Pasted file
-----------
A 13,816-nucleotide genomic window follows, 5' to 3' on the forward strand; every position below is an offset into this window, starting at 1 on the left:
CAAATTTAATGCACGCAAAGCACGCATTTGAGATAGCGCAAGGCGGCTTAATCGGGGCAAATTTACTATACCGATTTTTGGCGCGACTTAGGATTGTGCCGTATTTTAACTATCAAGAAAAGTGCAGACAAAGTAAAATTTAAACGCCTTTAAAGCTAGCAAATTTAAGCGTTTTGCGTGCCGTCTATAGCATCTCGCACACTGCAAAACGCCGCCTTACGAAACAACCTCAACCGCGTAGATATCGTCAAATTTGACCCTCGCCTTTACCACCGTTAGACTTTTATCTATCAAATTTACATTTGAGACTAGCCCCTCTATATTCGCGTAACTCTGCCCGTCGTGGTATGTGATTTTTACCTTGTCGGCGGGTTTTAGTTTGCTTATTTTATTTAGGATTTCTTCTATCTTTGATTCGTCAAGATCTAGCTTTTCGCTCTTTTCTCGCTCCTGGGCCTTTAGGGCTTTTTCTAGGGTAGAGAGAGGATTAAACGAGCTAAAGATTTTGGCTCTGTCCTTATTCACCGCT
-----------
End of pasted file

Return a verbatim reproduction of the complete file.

A 13,816-nucleotide genomic window follows, 5' to 3' on the forward strand; every position below is an offset into this window, starting at 1 on the left:
CAAATTTAATGCACGCAAAGCACGCATTTGAGATAGCGCAAGGCGGCTTAATCGGGGCAAATTTACTATACCGATTTTTGGCGCGACTTAGGATTGTGCCGTATTTTAACTATCAAGAAAAGTGCAGACAAAGTAAAATTTAAACGCCTTTAAAGCTAGCAAATTTAAGCGTTTTGCGTGCCGTCTATAGCATCTCGCACACTGCAAAACGCCGCCTTACGAAACAACCTCAACCGCGTAGATATCGTCAAATTTGACCCTCGCCTTTACCACCGTTAGACTTTTATCTATCAAATTTACATTTGAGACTAGCCCCTCTATATTCGCGTAACTCTGCCCGTCGTGGTATGTGATTTTTACCTTGTCGGCGGGTTTTAGTTTGCTTATTTTATTTAGGATTTCTTCTATCTTTGATTCGTCAAGATCTAGCTTTTCGCTCTTTTCTCGCTCCTGGGCCTTTAGGGCTTTTTCTAGGGTAGAGAGAGGATTAAACGAGCTAAAGATTTTGGCTCTGTCCTTATTCACCGCT